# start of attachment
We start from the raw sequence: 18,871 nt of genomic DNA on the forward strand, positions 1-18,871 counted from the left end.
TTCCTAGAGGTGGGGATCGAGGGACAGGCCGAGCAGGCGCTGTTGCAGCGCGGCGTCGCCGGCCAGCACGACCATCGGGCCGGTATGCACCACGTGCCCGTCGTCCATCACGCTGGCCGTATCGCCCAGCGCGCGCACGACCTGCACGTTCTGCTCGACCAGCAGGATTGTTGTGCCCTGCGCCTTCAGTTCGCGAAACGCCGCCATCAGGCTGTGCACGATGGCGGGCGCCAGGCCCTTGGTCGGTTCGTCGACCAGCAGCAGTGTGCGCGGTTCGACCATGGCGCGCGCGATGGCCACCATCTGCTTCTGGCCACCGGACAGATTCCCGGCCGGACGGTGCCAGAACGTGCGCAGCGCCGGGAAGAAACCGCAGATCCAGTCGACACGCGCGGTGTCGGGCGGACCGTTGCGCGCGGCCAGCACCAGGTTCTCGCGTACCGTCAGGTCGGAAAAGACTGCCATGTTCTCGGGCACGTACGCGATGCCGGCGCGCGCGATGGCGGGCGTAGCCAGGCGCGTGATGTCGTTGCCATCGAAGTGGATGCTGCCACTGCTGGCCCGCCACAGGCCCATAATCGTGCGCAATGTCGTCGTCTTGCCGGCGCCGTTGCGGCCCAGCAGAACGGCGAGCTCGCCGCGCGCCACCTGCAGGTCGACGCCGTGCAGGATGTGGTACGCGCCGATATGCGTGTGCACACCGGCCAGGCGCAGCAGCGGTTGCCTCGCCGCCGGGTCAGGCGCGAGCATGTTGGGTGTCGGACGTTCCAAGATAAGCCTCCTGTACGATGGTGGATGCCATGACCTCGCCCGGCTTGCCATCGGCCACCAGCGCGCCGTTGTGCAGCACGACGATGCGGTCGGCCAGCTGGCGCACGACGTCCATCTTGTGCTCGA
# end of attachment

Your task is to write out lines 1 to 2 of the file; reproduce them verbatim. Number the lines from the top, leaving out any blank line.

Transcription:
We start from the raw sequence: 18,871 nt of genomic DNA on the forward strand, positions 1-18,871 counted from the left end.
TTCCTAGAGGTGGGGATCGAGGGACAGGCCGAGCAGGCGCTGTTGCAGCGCGGCGTCGCCGGCCAGCACGACCATCGGGCCGGTATGCACCACGTGCCCGTCGTCCATCACGCTGGCCGTATCGCCCAGCGCGCGCACGACCTGCACGTTCTGCTCGACCAGCAGGATTGTTGTGCCCTGCGCCTTCAGTTCGCGAAACGCCGCCATCAGGCTGTGCACGATGGCGGGCGCCAGGCCCTTGGTCGGTTCGTCGACCAGCAGCAGTGTGCGCGGTTCGACCATGGCGCGCGCGATGGCCACCATCTGCTTCTGGCCACCGGACAGATTCCCGGCCGGACGGTGCCAGAACGTGCGCAGCGCCGGGAAGAAACCGCAGATCCAGTCGACACGCGCGGTGTCGGGCGGACCGTTGCGCGCGGCCAGCACCAGGTTCTCGCGTACCGTCAGGTCGGAAAAGACTGCCATGTTCTCGGGCACGTACGCGATGCCGGCGCGCGCGATGGCGGGCGTAGCCAGGCGCGTGATGTCGTTGCCATCGAAGTGGATGCTGCCACTGCTGGCCCGCCACAGGCCCATAATCGTGCGCAATGTCGTCGTCTTGCCGGCGCCGTTGCGGCCCAGCAGAACGGCGAGCTCGCCGCGCGCCACCTGCAGGTCGACGCCGTGCAGGATGTGGTACGCGCCGATATGCGTGTGCACACCGGCCAGGCGCAGCAGCGGTTGCCTCGCCGCCGGGTCAGGCGCGAGCATGTTGGGTGTCGGACGTTCCAAGATAAGCCTCCTGTACGATGGTGGATGCCATGACCTCGCCCGGCTTGCCATCGGCCACCAGCGCGCCGTTGTGCAGCACGACGATGCGGTCGGCCAGCTGGCGCACGACGTCCATCTTGTGCTCGA